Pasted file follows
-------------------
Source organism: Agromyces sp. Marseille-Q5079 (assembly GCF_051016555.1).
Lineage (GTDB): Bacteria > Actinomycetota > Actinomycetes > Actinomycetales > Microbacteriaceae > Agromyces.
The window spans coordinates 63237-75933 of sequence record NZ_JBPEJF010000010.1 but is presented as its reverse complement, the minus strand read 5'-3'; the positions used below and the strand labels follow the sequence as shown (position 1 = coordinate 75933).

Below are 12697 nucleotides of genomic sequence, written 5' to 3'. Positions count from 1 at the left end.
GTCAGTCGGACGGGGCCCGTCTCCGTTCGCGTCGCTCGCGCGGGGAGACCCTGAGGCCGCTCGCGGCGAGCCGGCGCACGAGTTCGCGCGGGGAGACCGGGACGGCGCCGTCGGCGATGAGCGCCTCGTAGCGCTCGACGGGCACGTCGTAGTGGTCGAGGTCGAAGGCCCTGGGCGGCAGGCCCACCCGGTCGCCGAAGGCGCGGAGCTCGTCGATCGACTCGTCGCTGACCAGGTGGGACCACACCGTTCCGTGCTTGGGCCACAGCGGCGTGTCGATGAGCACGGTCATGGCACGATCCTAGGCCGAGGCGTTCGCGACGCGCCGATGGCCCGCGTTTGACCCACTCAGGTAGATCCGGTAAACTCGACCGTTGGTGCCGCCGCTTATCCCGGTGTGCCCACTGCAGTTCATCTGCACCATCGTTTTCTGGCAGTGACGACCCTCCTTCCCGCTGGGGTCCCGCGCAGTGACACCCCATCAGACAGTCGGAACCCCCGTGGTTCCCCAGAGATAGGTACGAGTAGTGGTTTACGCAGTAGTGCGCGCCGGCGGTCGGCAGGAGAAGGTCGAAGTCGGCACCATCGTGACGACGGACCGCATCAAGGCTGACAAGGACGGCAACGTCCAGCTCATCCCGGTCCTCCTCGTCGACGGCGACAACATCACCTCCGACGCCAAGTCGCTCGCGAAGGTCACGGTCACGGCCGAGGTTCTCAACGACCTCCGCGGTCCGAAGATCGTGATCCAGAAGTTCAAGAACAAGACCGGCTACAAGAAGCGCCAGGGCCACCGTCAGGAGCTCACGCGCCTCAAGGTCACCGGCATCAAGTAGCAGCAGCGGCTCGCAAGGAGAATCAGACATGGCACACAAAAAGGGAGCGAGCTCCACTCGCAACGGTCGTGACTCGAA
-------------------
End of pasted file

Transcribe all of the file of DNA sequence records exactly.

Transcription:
Source organism: Agromyces sp. Marseille-Q5079 (assembly GCF_051016555.1).
Lineage (GTDB): Bacteria > Actinomycetota > Actinomycetes > Actinomycetales > Microbacteriaceae > Agromyces.
The window spans coordinates 63237-75933 of sequence record NZ_JBPEJF010000010.1 but is presented as its reverse complement, the minus strand read 5'-3'; the positions used below and the strand labels follow the sequence as shown (position 1 = coordinate 75933).

Below are 12697 nucleotides of genomic sequence, written 5' to 3'. Positions count from 1 at the left end.
GTCAGTCGGACGGGGCCCGTCTCCGTTCGCGTCGCTCGCGCGGGGAGACCCTGAGGCCGCTCGCGGCGAGCCGGCGCACGAGTTCGCGCGGGGAGACCGGGACGGCGCCGTCGGCGATGAGCGCCTCGTAGCGCTCGACGGGCACGTCGTAGTGGTCGAGGTCGAAGGCCCTGGGCGGCAGGCCCACCCGGTCGCCGAAGGCGCGGAGCTCGTCGATCGACTCGTCGCTGACCAGGTGGGACCACACCGTTCCGTGCTTGGGCCACAGCGGCGTGTCGATGAGCACGGTCATGGCACGATCCTAGGCCGAGGCGTTCGCGACGCGCCGATGGCCCGCGTTTGACCCACTCAGGTAGATCCGGTAAACTCGACCGTTGGTGCCGCCGCTTATCCCGGTGTGCCCACTGCAGTTCATCTGCACCATCGTTTTCTGGCAGTGACGACCCTCCTTCCCGCTGGGGTCCCGCGCAGTGACACCCCATCAGACAGTCGGAACCCCCGTGGTTCCCCAGAGATAGGTACGAGTAGTGGTTTACGCAGTAGTGCGCGCCGGCGGTCGGCAGGAGAAGGTCGAAGTCGGCACCATCGTGACGACGGACCGCATCAAGGCTGACAAGGACGGCAACGTCCAGCTCATCCCGGTCCTCCTCGTCGACGGCGACAACATCACCTCCGACGCCAAGTCGCTCGCGAAGGTCACGGTCACGGCCGAGGTTCTCAACGACCTCCGCGGTCCGAAGATCGTGATCCAGAAGTTCAAGAACAAGACCGGCTACAAGAAGCGCCAGGGCCACCGTCAGGAGCTCACGCGCCTCAAGGTCACCGGCATCAAGTAGCAGCAGCGGCTCGCAAGGAGAATCAGACATGGCACACAAAAAGGGAGCGAGCTCCACTCGCAACGGTCGTGACTCGAA